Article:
When Jesus instructs us to have unlimited love for one another, he presents God himself as our model for living. We should seek to have the same love that God has for us for one another. He says that we should strive to be “sons of our Father in heaven,” implying that somehow our “genetics” as God’s children should enable us to act like him.

Imitating our father

Later rabbis shared a similar sentiment in a commentary on Genesis. They imagined what the conversation might have been like in heaven right before man was created: (1)

When creation was all but ended, the world with all its grandeur and splendor stood out in its glorious beauty. There was but one thing wanting to consummate the marvelous work called into existence by the mere ‘let there be.’ That was a creature with thought and understanding that was able to behold, reflect and marvel on this great handiwork of God, who now sat on His Divine Throne surrounded by hosts of angels and seraphim singing hymns before Him. God said, ‘Let us make man in our likeness, and let there be a creature not only the product of earth, but also gifted with heavenly, spiritual elements, which will bestow on him reason, intellect and understanding.’

Truth then appeared, falling before God’s throne, and in all humility exclaimed: “Deign, O God, to refrain from calling into being a creature who is beset with the vice of lying, who will tread truth under his feet!”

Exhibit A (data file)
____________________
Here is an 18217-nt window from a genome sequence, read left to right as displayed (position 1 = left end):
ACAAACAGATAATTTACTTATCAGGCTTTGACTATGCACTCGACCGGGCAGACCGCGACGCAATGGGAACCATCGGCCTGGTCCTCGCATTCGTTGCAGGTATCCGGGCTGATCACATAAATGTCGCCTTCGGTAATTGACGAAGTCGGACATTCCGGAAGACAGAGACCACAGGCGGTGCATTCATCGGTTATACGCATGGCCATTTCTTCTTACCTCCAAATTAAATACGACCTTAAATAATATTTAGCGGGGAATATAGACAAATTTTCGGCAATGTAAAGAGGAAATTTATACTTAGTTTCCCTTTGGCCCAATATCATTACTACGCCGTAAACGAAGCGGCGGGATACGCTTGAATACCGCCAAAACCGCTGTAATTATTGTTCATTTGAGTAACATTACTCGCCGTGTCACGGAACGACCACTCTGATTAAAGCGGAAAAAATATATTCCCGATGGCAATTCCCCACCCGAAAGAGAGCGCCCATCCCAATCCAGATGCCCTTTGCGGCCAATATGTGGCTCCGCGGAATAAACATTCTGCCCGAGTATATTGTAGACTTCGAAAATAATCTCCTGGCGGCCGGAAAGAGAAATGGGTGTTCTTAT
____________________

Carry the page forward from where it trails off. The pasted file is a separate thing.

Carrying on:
Peace came forth to support this petition. “Wherefore, O Lord, shall this creature appear on earth, a creature so full of strife and contention, to disturb the peace and harmony of Thy creation? He will carry the flame of quarrel and ill-will in his trail; he will bring about war and destruction in his eagerness for gain and conquest.”

Whilst they were pleading against the creation of man, there was heard, arising from another part of the heavens, the soft voice of Mercy: “Sovereign of the Universe,” the voice exclaimed, in all its mildness, “vouchsafe Thou to create a being in Thy likeness, for it will be a noble creature striving to imitate Thy attributes by its actions. I see man now in spirit, that being with God’s breath in his nostrils, seeking to perform his great mission, to do his noble work. I see him now in spirit, approaching the humble hut, seeking out those who are distressed and wretched to comfort them, drying the tears of the afflicted and despondent, raising up them that are bowed down in spirit, reaching his helping hand to those who are in need of help, speaking peace to the heart of the widow, and giving shelter to the fatherless. Such a creature cannot fail to be a glory to His Maker.’

The Creator approved of the pleadings of Mercy, and called man into being.

In this vivid illustration, the rabbis expanded upon the implications of being created in the likeness of God, just as Jesus did in Matthew. Because God breathed his own breath into us to give us life, and because we bear his image, we are capable of love and mercy to one another. As long as we resolve to imitate our Father, we cannot fail to love as he loves.

To explore this topic more, see chapter 14, “God’s Image Stamped in Dust” in Walking in the Dust of Rabbi Jesus, Zondervan, 2012, p 180-91.

(1) Adapted from Genesis Rabbah 8, which dates from the 5-6th centuries AD/CE.